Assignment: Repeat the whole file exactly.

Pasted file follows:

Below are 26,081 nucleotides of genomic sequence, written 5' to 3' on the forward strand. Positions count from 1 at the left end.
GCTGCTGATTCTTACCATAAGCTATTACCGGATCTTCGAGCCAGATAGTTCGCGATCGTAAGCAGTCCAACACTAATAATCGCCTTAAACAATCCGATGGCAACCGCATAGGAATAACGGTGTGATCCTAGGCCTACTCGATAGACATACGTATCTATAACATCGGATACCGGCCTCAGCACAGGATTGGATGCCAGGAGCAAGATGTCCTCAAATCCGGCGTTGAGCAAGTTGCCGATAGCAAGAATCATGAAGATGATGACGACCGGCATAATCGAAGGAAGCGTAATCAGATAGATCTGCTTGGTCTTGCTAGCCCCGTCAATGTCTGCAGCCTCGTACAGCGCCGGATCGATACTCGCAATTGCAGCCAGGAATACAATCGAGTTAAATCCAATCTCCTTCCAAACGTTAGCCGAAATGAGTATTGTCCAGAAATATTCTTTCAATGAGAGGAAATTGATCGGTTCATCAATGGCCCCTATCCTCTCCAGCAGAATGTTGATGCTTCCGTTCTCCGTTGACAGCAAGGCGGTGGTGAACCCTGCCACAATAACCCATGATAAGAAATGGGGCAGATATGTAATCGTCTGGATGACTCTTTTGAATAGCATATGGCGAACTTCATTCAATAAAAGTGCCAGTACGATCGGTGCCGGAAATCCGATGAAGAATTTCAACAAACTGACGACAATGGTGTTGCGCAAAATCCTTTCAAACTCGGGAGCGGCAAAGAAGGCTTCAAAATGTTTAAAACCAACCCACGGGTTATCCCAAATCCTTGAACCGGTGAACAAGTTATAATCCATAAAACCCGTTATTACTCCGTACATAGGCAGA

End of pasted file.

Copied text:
Below are 26,081 nucleotides of genomic sequence, written 5' to 3' on the forward strand. Positions count from 1 at the left end.
GCTGCTGATTCTTACCATAAGCTATTACCGGATCTTCGAGCCAGATAGTTCGCGATCGTAAGCAGTCCAACACTAATAATCGCCTTAAACAATCCGATGGCAACCGCATAGGAATAACGGTGTGATCCTAGGCCTACTCGATAGACATACGTATCTATAACATCGGATACCGGCCTCAGCACAGGATTGGATGCCAGGAGCAAGATGTCCTCAAATCCGGCGTTGAGCAAGTTGCCGATAGCAAGAATCATGAAGATGATGACGACCGGCATAATCGAAGGAAGCGTAATCAGATAGATCTGCTTGGTCTTGCTAGCCCCGTCAATGTCTGCAGCCTCGTACAGCGCCGGATCGATACTCGCAATTGCAGCCAGGAATACAATCGAGTTAAATCCAATCTCCTTCCAAACGTTAGCCGAAATGAGTATTGTCCAGAAATATTCTTTCAATGAGAGGAAATTGATCGGTTCATCAATGGCCCCTATCCTCTCCAGCAGAATGTTGATGCTTCCGTTCTCCGTTGACAGCAAGGCGGTGGTGAACCCTGCCACAATAACCCATGATAAGAAATGGGGCAGATATGTAATCGTCTGGATGACTCTTTTGAATAGCATATGGCGAACTTCATTCAATAAAAGTGCCAGTACGATCGGTGCCGGAAATCCGATGAAGAATTTCAACAAACTGACGACAATGGTGTTGCGCAAAATCCTTTCAAACTCGGGAGCGGCAAAGAAGGCTTCAAAATGTTTAAAACCAACCCACGGGTTATCCCAAATCCTTGAACCGGTGAACAAGTTATAATCCATAAAACCCGTTATTACTCCGTACATAGGCAGA